Alex Desk: Why do dams promote MAGA?
“The only thing . . . more nauseating than the GOP’s Trumpist turn”, Republican Rep. on Substack. Pete Meijer, “the ability of my Democratic colleagues to sell any pretense of principle for political gain by supporting MAGA candidates for the midterms in hopes of running Dems”. Against the fringe GOPers.
(The Dems are promoting their own Trump challenger.)
He argues that “politics is a difficult business,” yet “rigor is bound by certain ethical limits.”
And while “conventional wisdom dictates that these extreme candidates are less electable,” with a “historically unpopular president.” , , And with inflation at 40-year highs, less-electrable doesn’t mean non-electable.
“Republican voters will be to blame if any of these candidates are eventually elected, but . . . there will be Democrats’ fingerprints on the weapon. We must never forget that.”
From right: Munchkin hikes will impress everyone
No wonder majority leader Chuck Schumer “wanted a Senate vote on his partisan tax deal with Joe Manchin earlier this week,” quipped the editors of The Wall Street Journal: “The more Americans learn that this What’s in the tax-and-spend, the more they’ll dislike it.”
The bill claims it will curb inflation, but a major study found that “the impact on inflation is statistically indistinguishable from zero” by 2031.
Its tax increase on businesses could “slow down” inflation by fueling a recession, but “tax policy must work in the opposite direction” while encouraging investment to avoid a recession.
And the plan’s multiple tax increases will affect those who make less than $400,000 a year (breaking President Biden’s 2020 campaign promise). In fact, they would make fun of “almost every American.”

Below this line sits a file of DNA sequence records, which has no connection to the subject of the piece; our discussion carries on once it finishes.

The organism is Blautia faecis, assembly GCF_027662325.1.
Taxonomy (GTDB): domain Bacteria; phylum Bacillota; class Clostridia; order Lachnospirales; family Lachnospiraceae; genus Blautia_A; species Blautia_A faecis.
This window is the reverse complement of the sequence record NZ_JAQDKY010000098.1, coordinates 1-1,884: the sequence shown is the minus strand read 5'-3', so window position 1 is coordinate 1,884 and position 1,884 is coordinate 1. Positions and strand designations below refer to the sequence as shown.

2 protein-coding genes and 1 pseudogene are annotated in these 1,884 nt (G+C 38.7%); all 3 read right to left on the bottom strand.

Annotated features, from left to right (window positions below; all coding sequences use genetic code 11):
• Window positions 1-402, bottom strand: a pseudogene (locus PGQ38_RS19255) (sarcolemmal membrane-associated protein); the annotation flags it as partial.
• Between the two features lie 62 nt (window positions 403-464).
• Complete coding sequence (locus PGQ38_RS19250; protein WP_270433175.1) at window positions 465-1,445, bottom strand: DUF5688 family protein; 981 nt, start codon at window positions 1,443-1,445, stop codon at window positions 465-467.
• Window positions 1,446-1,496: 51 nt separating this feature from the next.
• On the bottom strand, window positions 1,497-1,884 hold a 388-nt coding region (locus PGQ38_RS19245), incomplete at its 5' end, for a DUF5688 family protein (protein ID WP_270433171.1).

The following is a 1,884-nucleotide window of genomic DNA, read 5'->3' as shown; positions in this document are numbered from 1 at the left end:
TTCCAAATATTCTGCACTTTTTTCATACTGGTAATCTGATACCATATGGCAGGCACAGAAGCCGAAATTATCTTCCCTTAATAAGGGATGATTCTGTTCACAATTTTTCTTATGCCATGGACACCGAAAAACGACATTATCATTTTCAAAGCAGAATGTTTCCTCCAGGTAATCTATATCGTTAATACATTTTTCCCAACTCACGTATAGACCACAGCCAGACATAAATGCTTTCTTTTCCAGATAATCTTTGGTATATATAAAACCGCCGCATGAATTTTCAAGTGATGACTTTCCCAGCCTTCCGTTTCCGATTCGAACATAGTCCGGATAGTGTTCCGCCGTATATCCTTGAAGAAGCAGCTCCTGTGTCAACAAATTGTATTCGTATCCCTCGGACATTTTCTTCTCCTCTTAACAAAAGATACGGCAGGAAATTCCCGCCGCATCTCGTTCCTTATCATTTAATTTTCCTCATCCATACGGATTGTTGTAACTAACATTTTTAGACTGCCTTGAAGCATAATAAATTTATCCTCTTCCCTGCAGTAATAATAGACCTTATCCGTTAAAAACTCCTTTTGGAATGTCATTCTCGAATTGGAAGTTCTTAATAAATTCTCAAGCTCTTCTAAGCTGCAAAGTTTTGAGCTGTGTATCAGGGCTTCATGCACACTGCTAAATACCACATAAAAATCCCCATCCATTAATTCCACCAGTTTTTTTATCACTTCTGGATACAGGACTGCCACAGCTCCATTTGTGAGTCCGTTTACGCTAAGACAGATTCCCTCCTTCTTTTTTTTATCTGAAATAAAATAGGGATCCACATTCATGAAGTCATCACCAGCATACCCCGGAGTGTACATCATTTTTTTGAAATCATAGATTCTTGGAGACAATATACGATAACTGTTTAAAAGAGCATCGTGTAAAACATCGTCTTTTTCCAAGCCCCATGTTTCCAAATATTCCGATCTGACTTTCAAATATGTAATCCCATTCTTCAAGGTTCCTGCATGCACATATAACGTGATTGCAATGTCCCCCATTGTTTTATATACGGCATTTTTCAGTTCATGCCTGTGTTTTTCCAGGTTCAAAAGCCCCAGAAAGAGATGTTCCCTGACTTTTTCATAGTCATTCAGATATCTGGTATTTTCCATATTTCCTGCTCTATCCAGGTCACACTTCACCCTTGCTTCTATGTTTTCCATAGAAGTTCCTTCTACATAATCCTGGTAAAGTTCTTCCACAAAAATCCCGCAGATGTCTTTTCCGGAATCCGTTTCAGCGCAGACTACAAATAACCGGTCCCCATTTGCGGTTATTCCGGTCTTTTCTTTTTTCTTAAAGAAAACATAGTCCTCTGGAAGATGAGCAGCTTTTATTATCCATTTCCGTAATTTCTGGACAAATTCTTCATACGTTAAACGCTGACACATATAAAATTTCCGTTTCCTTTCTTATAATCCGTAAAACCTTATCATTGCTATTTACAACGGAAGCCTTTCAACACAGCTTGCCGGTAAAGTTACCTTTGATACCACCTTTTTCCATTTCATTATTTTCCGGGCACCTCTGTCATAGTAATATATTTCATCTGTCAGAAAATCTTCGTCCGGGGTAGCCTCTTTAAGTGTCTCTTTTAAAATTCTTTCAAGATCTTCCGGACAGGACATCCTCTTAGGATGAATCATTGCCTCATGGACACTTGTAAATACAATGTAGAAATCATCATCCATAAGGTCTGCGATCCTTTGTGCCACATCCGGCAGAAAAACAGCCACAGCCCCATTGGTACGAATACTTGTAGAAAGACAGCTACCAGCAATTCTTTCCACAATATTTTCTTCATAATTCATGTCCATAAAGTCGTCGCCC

Liberals: The government’s student loans haven’t failed
When the Federal Direct Student Loan Program began in 1994, the government thought “it would generate $114 billion in revenue,” yet now cost $197 billion, “a staggering difference of over $300 billion”— Rail Reason’s Emma Camp, with the bill made public.
The “income-driven repayment plan”, which limits monthly payments to 10% or 15% of the borrower’s discretionary income, also highlights how the program is reversed: it provides “skills for students to acquire”. Failing to do so induces tutoring. Jobs that paid enough to pay off “modest” student-loan balances.
The program’s “contribution to the dramatic rise in college tuition prices” while falling short on a key goal is enough to “raise concerns”, but its cost of “hundreds of billions” adds “even more cause for alarm”.
Conservatives: Pelosi Profiles Courage
The “Chinese military chances” of shooting down Nancy Pelosi’s plane if she goes to Taiwan are “not high . . . but they are not zero either,” notes Jim Geraghty of the National Review.
But she has been tough on China for decades: “In 1991, two years after the Tiananmen Square massacre,” she and other delegates visited the square “and displayed a banner honoring the protesters.”
He also opposed the Clinton administration for granting Beijing Most Favored Nation status in 1998.
Anyway, now “if Pelosi doesn’t go, the United States will back down from a bully, and bullies are rarely satiated by a victory.”
Ukraine watch: win the war there and beyond
“The outcome of a war is written by its combatants,” argues Lieutenant General (retd) James Dubik in The Hill, so “how or when the Ukraine war will end is unknown.”
“Some Western strategists are predicting that even with Allied help, the best outcome will be a stalemate,” because “Russia is bigger and has more resources than Ukraine” and “could prevent Ukraine from winning.”
But Putin’s “vision and aggression have generated protests around the world. While he tried to weaken NATO, it has strengthened and will continue to grow.”
Indeed, “the Ukraine war is actually being fought and waged on two levels”: “in Ukraine” and “beyond Ukraine”, “to prevent the kind of world in which force plays an increasing role.”
“War is worth fighting on both levels. And both, worth winning.”
— Compiled by Post Editorial Board